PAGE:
Lauren Santo Domingo is the co-founder of Moda Operandi and a former editor.

How clever they are is a great topic to discuss at length with partners, grandparents, and their teachers. Friends (especially ones with kids) and even siblings, not so much.

All kids are different, and you pretty much always end up offending or stressing out another parent. So keep it to yourself and enjoy being quietly smug about your superior parenting choices.

Asking a teenager “Where do you want to go to college?” can raise a host of sore subjects they’d rather avoid, including their own self-worth and family net worth. We asked a group of high-stress high-school students what to say instead. They included “What are you thinking about life after high school?” and “What are you most excited about when thinking about college?” and the more direct but all-inclusive “What are your plans after high school?”

Were they exposed to COVID three days ago? Do they have diarrhea? Let it all hang out and then let the other parents decide how to proceed.

Are you feeding them? Y/N.

Am I supposed to stay? Y/N.

Are siblings welcome? Y/N.

Is this a no-gift party? Y/N.

We may never be able to identify the patient zero of “Please, no gifts.” But it’s easy to understand why, once we parents saw this phrase for the first time, we all then began to affix it to our own PAW Patrol–themed evites. No one wants to make people they barely know feel obligated to add an errand and a financial obligation to their overburdened lives, and also our kids are already swimming in an ocean of plastic crap. The problem with “Please, no gifts”? It doesn’t work, and it makes people feel weird whether they obey the rule or — as it’s tacitly understood one can and maybe should — loudly ignore it.

Since people will bring gifts no matter what, it is now my belief that gentle and specific gift guidance is more realistic. You know, “Gifts aren’t necessary, but Hortense loves books about turtles,” for instance. Alternatively, we might opt to say nothing and let the chips fall where they may. Then we can all turn our attention to bigger problems, like the abolition of goody bags. — Emily Gould

They know their baby is crying.

The combination of the single letter and period comes across as unfriendly (even if it doesn’t read that way to boomers). It basically means “fuck you” to Gen Z. But k (no period), kk, or ok are fine.

The sudden demotion can feel disheartening to the other person. A mid-level “haha” or a quick “Lol” is kinder.

If they hand you their phone to show you a photo, keep your thumb still. Sure, you’re friends, but they’d probably prefer you not see the close-up selfies of their moles, their screenshots of text gossip, or the 200 outtakes from the nude photo shoot they did the other night.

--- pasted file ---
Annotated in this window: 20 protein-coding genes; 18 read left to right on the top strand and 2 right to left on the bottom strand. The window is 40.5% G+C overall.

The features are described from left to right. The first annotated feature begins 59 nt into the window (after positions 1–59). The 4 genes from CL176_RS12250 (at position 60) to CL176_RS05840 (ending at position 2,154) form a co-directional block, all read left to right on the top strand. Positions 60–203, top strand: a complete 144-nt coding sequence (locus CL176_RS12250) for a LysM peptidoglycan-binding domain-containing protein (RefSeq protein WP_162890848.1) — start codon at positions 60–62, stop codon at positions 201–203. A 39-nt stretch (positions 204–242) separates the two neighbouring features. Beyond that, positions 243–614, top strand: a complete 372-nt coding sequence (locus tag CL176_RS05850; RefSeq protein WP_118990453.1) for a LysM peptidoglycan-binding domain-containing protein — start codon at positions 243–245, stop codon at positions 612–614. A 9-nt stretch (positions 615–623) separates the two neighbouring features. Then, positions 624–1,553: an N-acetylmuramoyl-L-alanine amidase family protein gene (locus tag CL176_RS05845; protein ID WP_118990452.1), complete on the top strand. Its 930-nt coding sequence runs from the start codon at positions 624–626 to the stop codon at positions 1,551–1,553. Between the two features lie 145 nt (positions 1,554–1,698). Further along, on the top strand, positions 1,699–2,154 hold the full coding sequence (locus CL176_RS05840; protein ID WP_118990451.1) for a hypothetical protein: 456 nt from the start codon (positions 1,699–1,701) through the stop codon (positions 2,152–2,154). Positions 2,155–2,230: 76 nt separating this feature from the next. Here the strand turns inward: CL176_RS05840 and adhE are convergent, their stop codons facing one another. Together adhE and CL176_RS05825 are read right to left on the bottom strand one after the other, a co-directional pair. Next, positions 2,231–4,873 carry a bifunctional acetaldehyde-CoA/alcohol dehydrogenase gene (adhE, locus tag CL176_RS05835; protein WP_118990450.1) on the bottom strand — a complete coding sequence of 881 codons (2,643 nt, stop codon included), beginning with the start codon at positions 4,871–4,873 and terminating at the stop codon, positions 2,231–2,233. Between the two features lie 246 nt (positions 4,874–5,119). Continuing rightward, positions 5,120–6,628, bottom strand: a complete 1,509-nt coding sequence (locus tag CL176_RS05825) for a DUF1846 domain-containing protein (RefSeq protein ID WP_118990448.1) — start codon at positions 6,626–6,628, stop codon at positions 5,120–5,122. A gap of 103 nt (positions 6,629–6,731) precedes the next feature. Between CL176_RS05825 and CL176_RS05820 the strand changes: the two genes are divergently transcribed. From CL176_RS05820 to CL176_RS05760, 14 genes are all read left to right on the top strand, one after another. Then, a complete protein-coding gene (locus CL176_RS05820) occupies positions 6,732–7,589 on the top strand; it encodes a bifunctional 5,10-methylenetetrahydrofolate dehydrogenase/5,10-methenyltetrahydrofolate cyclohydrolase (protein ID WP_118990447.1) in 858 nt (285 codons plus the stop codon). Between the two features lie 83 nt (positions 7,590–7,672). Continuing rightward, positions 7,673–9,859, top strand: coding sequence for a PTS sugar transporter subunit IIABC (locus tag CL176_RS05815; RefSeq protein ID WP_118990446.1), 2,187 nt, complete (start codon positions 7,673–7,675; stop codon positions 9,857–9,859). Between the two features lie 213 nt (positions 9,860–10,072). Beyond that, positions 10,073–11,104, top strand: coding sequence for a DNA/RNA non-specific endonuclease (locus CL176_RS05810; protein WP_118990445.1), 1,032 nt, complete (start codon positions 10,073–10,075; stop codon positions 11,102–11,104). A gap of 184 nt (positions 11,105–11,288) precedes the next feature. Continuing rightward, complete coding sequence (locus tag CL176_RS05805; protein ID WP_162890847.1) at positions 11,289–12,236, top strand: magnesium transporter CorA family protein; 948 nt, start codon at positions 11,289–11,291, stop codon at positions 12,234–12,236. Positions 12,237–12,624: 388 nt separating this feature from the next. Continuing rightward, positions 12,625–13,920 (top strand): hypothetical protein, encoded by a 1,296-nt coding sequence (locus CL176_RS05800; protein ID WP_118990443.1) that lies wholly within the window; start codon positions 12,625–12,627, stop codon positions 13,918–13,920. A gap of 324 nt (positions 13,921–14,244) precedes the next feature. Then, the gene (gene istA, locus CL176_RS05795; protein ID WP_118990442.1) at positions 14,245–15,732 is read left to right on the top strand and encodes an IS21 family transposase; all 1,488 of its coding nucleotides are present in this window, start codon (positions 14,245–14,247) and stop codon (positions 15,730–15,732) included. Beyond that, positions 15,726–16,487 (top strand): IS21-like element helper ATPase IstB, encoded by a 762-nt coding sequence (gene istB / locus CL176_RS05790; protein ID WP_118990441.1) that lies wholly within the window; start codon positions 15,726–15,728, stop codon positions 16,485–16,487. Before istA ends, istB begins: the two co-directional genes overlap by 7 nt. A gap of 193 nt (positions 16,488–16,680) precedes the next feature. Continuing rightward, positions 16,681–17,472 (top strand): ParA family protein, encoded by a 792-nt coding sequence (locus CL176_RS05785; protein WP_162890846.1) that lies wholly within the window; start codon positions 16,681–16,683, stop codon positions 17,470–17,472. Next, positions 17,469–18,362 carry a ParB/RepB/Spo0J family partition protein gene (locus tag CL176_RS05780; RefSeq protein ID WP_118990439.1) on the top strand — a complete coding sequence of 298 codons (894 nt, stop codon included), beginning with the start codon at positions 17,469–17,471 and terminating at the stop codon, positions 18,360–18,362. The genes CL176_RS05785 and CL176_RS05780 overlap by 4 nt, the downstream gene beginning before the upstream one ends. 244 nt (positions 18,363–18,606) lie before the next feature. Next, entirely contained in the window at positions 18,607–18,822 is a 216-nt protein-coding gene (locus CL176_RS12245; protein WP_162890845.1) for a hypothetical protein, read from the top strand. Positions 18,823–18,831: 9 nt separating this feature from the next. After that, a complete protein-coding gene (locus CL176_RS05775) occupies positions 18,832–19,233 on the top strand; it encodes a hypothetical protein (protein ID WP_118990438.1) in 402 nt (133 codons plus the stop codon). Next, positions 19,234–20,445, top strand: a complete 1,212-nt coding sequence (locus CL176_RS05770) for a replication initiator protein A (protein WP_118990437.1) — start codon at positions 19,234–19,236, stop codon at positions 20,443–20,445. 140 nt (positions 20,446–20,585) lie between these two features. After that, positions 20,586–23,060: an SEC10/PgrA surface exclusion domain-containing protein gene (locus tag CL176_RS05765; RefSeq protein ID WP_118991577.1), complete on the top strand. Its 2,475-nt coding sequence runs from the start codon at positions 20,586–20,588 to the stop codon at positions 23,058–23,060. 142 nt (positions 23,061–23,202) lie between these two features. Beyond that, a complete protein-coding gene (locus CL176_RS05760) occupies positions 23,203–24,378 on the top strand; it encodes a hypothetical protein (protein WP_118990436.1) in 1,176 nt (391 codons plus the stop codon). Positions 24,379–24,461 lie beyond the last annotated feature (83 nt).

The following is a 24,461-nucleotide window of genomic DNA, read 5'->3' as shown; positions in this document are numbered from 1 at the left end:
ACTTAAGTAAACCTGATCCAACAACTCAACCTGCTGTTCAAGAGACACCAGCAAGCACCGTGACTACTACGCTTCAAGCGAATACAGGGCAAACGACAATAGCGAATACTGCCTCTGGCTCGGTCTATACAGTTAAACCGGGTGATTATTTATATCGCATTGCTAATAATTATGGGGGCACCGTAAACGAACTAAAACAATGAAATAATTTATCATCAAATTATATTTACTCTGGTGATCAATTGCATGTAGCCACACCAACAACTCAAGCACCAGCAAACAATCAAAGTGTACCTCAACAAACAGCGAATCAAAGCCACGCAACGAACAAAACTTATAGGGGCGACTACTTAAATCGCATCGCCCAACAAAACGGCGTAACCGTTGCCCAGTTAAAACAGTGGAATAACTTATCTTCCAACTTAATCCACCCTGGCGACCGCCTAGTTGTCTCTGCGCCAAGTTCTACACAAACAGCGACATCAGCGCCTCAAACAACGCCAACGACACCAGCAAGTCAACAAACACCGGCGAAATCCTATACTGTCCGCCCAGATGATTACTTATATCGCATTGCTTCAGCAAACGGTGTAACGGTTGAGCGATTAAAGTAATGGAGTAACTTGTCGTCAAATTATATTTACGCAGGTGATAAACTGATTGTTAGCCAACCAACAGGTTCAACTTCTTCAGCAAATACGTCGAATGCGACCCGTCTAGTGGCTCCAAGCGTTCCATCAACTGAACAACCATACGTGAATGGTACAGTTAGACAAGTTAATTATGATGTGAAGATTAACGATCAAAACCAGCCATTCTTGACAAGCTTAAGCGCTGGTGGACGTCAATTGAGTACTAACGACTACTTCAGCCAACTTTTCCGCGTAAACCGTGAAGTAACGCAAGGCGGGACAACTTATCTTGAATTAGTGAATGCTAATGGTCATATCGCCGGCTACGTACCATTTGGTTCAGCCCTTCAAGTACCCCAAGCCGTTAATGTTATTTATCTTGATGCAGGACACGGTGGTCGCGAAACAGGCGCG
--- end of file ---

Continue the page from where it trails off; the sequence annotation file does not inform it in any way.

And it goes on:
This is true across the board for men communicating with women.

In a spicy man-on-man venue like Grindr, dick pics are fine, but everything else requires consent.

Let’s say you invited someone to your “thing” (dinner, party, book talk, baby shower, séance, intention-setting gathering), and they said “no” or offered a noncommittal “maybe.” It might smart a little, but should you discover that they went to another social engagement instead, do not reach out and confront them or shit-talk them to your mutual friends. In fact, it’s probably best not to track them on Instagram in the first place — the story you’ll tell yourself will always be worse than the real one. — Allison P. Davis

Social media has familiar formats because they accomplish goals. YouTubers flash a peace sign and sign off with “Don’t forget to like and subscribe!” because it works. But they’re businesspeople. You’re actual people. Sound, imagery, and text are your palette for self-expression. Why not use these platforms to find out how you communicate best instead of borrowing from everyone else?

We’re talking about the one-word responses to your photos or stories (“cute!” “haha!”) or even the heart emoji itself. It’s okay to heart-react if you want to, but you can set yourself free from the expectation. (This holds true for text-message reactions.)

When you (Oh my God) have something wild to share (You won’t believe this!) and you just (Are you kidding?!) can’t wait (I’m dying) to share it in person (Holy shit), you know you can’t put it in writing. Texts are far too easy to screenshot and far too boring to type. As your attorney, I must advise you: Send that gossip in a voice memo.

Unless the recipient is one of those people who saves all their voice memos — careful, they exist — this mode is ephemeral. It is fast, and it is fun. Nothing beats a face-to-face tête-à-tête or even a dishy phone call. But a series of increasingly (What?) unhinged (No!) recordings (Again?!) of your friend talking out of school in their actual (Gasp!) voice? It’s enough to singe your ear. — Madeline Leung Coleman

My Rules

Laila Gohar

Photo: Getty Images/Dave Benett/Getty Images for Per